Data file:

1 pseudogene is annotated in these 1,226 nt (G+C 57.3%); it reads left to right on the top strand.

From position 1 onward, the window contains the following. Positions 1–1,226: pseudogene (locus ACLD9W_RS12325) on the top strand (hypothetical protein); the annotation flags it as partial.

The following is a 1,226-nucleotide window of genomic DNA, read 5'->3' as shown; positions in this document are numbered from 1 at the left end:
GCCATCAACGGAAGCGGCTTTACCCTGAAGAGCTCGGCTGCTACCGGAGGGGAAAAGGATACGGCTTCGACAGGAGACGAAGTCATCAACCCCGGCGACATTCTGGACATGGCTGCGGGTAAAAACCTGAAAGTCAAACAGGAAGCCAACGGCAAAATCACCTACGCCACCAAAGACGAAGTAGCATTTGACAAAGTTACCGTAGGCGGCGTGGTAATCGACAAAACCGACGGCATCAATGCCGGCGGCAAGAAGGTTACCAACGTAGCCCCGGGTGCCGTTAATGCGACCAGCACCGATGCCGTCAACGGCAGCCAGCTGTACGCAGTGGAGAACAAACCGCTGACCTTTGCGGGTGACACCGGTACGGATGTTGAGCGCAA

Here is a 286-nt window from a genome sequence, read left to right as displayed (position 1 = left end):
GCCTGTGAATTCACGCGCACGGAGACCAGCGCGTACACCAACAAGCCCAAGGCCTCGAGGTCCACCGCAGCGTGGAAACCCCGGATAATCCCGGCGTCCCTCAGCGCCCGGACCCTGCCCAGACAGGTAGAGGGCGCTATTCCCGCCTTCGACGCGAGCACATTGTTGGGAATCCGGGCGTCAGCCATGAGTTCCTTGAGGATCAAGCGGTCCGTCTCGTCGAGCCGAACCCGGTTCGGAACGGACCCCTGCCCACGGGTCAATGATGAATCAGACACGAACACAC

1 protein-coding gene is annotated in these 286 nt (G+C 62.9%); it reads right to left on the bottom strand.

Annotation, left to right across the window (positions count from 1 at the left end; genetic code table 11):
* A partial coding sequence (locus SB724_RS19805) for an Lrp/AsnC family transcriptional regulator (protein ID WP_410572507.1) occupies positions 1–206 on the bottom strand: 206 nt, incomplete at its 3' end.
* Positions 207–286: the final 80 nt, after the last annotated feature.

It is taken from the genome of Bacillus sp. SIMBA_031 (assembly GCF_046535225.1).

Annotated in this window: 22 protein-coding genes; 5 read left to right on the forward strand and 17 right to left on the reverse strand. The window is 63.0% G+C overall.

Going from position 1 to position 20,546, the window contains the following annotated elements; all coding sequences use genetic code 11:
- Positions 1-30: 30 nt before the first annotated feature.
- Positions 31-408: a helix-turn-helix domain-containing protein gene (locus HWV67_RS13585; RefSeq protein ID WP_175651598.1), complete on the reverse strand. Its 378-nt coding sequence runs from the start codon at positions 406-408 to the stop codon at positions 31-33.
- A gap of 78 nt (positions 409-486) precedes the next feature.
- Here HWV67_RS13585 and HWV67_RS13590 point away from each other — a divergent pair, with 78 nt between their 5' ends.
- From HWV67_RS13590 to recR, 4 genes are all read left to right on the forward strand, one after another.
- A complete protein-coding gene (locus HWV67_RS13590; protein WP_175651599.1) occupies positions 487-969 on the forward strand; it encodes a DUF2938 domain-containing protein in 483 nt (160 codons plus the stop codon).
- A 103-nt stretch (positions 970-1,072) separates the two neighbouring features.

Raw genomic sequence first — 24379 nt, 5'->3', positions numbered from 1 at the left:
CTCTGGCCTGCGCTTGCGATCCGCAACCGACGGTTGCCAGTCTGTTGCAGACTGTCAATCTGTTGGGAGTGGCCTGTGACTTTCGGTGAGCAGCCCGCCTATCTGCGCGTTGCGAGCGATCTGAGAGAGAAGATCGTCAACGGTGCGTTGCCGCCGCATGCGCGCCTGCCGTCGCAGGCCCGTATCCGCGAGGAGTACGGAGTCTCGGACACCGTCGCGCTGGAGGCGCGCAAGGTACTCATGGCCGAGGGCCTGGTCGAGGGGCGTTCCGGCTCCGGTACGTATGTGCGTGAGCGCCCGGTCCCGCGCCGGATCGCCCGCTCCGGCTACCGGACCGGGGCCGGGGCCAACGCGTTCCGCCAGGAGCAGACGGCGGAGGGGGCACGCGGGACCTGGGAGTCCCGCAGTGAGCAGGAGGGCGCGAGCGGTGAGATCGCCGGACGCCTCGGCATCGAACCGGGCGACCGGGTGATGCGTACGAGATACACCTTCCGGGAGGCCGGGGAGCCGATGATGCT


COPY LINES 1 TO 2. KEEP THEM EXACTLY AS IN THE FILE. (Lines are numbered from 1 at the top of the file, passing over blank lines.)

1 pseudogene is annotated in these 1,226 nt (G+C 57.3%); it reads left to right on the top strand.

From position 1 onward, the window contains the following. Positions 1–1,226: pseudogene (locus ACLD9W_RS12325) on the top strand (hypothetical protein); the annotation flags it as partial.